By John Colson
Sopris Sun Staff Writer
Carbondale’s avian population took up considerable discussion time at this week’s meeting of the Board of Trustees, in the form of a citizen’s appeal for regulations to keep cats from roaming free and killing wild birds, and a new ordinance requiring residents to install electrified fencing to protect chickens from marauding bears.
Long time area resident Mary Harris, president of the Roaring Fork chapter of the Audubon Society, appeared during the citizen-comments portion of the meeting’s agenda to talk about the society’s ongoing campaign to convince cat owners to keep their felines under better control for the sake of local birds.
“It’s a huge, basically unrecognized problem,” she said of the annual death rate of wild birds killed by roaming, domesticated cats.
She maintained that cats, like dogs, must be controlled in order to prevent depredation of the local bird population.
And she showed a photo of her son, walking the family cat on a leash, saying, “It can be done.”
“Our native birds are in decline, some of them are in steep decline,” she told the trustees, “and nobody wants to deal with endangered species,” a reference to the possibility of federal laws kicking in to protect the local birds.
She said studies have shown that up to four billion birds fall prey to cats every year, a death rate she said is “second only to habitat loss,” and added that “birds play a very large role in maintaining our natural environment” and are critical to the existence of a healthy, active forest ecology.
The trustees responded positively to her concerns, starting with Mayor Stacey Bernot, who suggested Harris contact the town’s Environmental Board, a volunteer board that advises the trustees on environmental issues.
The mayor told Harris that the E-Board, as it is known, could work on a proposed ordinance and present that proposal to the trustees at a later date.
“I don’t think we would be opposed to the concept,” Bernot said, but she added that more details are needed before the trustees would want to act.
Trustee Frosty Merriott, after thanking Harris for bringing the matter to the board’s attention, noted that “it’s something that I would like to see.”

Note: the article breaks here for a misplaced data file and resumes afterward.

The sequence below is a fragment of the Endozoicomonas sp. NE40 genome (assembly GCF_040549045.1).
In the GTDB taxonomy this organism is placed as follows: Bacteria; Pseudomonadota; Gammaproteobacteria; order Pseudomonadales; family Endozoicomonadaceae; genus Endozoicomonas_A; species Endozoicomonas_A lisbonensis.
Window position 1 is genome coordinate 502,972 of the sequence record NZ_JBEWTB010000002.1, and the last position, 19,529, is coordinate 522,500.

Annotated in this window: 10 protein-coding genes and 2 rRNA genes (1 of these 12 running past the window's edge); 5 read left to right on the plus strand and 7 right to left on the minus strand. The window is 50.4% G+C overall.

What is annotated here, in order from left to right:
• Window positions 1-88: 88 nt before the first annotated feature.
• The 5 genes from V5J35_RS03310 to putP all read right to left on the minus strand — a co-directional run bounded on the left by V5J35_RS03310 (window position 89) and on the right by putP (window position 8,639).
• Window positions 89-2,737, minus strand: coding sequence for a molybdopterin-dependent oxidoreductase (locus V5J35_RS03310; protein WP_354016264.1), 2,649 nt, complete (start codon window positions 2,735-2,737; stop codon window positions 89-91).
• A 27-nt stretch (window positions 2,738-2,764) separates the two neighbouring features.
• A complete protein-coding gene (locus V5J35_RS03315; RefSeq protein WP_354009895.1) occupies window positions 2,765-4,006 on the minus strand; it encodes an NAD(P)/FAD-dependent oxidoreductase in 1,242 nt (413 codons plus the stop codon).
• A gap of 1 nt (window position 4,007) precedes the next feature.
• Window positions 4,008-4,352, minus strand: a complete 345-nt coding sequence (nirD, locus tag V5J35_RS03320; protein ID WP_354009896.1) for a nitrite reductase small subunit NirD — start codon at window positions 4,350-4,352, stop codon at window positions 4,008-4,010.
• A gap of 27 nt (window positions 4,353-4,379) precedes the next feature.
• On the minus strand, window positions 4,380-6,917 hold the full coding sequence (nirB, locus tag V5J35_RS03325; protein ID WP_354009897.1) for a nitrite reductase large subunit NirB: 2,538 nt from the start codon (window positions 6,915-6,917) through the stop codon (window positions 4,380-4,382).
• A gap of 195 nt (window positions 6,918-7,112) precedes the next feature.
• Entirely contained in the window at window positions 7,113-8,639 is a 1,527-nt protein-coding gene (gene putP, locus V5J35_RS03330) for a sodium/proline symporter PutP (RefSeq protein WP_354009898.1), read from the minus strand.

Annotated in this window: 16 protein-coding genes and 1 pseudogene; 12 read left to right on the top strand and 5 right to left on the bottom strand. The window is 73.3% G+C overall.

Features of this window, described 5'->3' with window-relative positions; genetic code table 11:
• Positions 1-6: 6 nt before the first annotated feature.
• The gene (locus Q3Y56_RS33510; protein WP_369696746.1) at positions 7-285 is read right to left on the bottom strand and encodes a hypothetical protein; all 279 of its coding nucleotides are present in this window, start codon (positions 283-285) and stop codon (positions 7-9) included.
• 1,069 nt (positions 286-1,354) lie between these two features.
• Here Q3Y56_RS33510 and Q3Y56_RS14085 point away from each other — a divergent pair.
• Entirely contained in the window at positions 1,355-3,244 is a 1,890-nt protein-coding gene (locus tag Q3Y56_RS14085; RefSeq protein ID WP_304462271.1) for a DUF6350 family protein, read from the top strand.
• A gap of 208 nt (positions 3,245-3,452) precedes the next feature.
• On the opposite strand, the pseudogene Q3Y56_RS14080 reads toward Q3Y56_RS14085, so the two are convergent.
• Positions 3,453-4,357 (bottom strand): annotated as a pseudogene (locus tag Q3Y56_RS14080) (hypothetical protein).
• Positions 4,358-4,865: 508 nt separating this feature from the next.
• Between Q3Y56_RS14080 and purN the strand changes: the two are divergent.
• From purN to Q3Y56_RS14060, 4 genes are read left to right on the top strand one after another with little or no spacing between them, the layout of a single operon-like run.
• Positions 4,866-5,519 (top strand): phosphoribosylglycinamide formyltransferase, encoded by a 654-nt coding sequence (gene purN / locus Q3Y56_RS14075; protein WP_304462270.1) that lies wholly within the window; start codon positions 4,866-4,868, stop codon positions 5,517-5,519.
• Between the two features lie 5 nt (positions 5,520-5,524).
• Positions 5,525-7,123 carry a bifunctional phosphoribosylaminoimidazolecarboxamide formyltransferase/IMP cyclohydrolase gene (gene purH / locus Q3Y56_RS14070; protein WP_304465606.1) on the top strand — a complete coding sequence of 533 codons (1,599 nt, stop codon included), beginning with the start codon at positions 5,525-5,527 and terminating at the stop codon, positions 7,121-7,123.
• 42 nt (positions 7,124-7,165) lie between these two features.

Bernot said the matter would be on the trustees’ June 23 agenda for further discussion.
On another birdie front, the trustees delayed approval of a new ordinance that would require residents to string electrified wire around backyard chicken coops, so that the wording of the ordinance could be modified.
As proposed, the ordinance would be enforced, with a citation by the local zoning enforcement officer, only after the coop in question had been attacked by a hungry bear, and there was no electrified fencing in place to discourage the bruin.
The coop owner will then be given the option of paying a fine or installing an electrified fence.
The ordinance is a result of a talk the trustees had recently with John Groves, district ranger with Colorado Parks & Wildlife, who had emphasized that hungry bears often are attracted to chicken coops and have been known to raid coops and kill chickens.
The entire Roaring Fork Valley annually experiences bear trouble, most notably when bad weather conditions cut into the production of the bears’ natural food sources in the high country and bears are forced to look for food in the towns up and down the valley.
Carbondale Police Chief Gene Schilling told the trustees he was unaware of any such bear attacks on chicken coops in Carbondale, but Town Manager Jay Harrington stated his belief that such attacks have happened, they simply have not been reported out of a homeowner’s reluctance to see a bear killed over the incident.
Harrington was referring to the state’s “two-strike” rule, under which a bear can be killed after a second incident of raiding a local property to obtain food.
“If we’ve never had an incident, and these things are expensive to build, and they’re in back yards where you’ve got kids and guests … the layers of dictation (dictatorial government oversight) are exceeding my tolerance,” said Trustee Pam Zentmyer.
Trustee Frosty Merriott noted that other experts have concurred, “bears and chickens don’t mix,” and opined that the ordinance is a valid reaction to the issue and would set a good example for other towns in the region.
John Hoffmann, on the other hand, stated that “in 30 years (of having a chicken coop) we’ve never had a bear around our chickens,” though he conceded that bears had fed off his fruit trees.
The mayor, who was raised on a local ranch, noted that she understood why people might not report a bear attack on their chickens, and sympathized.
“If I lost my chickens, I’d just replace them, because they’re cheaper than buying a fence,” she said.
The reworked ordinance is scheduled to be on the trustees’ consent calendar on June 23.
In other action the trustees:
• Unanimously appointed local resident Camy Britt to serve on the town’s volunteer Parks & Recreation Commission.
• Approved a permit for Sopris Liquor & Wine to hold tasting events at the store, in conjunction with the establishment’s liquor license.
• Approved special-event liquor licenses for the Sopris Music Fest (June 26-27 at the Fourth Street Plaza) and the Roaring Fork Rotary Club Foundation’s annual fundraiser, The Happening, scheduled for June 20 at The Orchard church on Snowmass Drive.
• Postponed consideration of a marijuana infused products business application, as the applicants did not appear to discuss the application. The public hearings about the application will be heard on July 14.
• Approved a plan to put solar panels on the roof of the under-construction Ross Montessori School even though the panels will reach higher than the town’s 28-foot height limit for the buildings. The approval was contingent on modification of a roof parapet so it would not extend above the 28-foot limit.
Published in The Sopris Sun on June 11, 2015.